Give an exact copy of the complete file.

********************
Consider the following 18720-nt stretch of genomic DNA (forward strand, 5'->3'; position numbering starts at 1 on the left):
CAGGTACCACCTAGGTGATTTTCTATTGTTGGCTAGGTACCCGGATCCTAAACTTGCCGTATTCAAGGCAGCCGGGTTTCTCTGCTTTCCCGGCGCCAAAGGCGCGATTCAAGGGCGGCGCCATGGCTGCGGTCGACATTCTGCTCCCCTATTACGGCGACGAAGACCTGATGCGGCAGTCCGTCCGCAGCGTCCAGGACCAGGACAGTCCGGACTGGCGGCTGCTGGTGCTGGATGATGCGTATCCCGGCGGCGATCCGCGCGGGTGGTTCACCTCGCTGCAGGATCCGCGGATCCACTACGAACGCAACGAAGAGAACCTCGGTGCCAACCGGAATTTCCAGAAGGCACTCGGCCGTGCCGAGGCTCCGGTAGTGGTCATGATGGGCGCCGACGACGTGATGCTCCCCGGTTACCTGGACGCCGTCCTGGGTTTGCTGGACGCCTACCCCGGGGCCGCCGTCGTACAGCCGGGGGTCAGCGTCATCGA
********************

Consider the following 18720-nt stretch of genomic DNA (forward strand, 5'->3'; position numbering starts at 1 on the left):
CAGGTACCACCTAGGTGATTTTCTATTGTTGGCTAGGTACCCGGATCCTAAACTTGCCGTATTCAAGGCAGCCGGGTTTCTCTGCTTTCCCGGCGCCAAAGGCGCGATTCAAGGGCGGCGCCATGGCTGCGGTCGACATTCTGCTCCCCTATTACGGCGACGAAGACCTGATGCGGCAGTCCGTCCGCAGCGTCCAGGACCAGGACAGTCCGGACTGGCGGCTGCTGGTGCTGGATGATGCGTATCCCGGCGGCGATCCGCGCGGGTGGTTCACCTCGCTGCAGGATCCGCGGATCCACTACGAACGCAACGAAGAGAACCTCGGTGCCAACCGGAATTTCCAGAAGGCACTCGGCCGTGCCGAGGCTCCGGTAGTGGTCATGATGGGCGCCGACGACGTGATGCTCCCCGGTTACCTGGACGCCGTCCTGGGTTTGCTGGACGCCTACCCCGGGGCCGCCGTCGTACAGCCGGGGGTCAGCGTCATCGA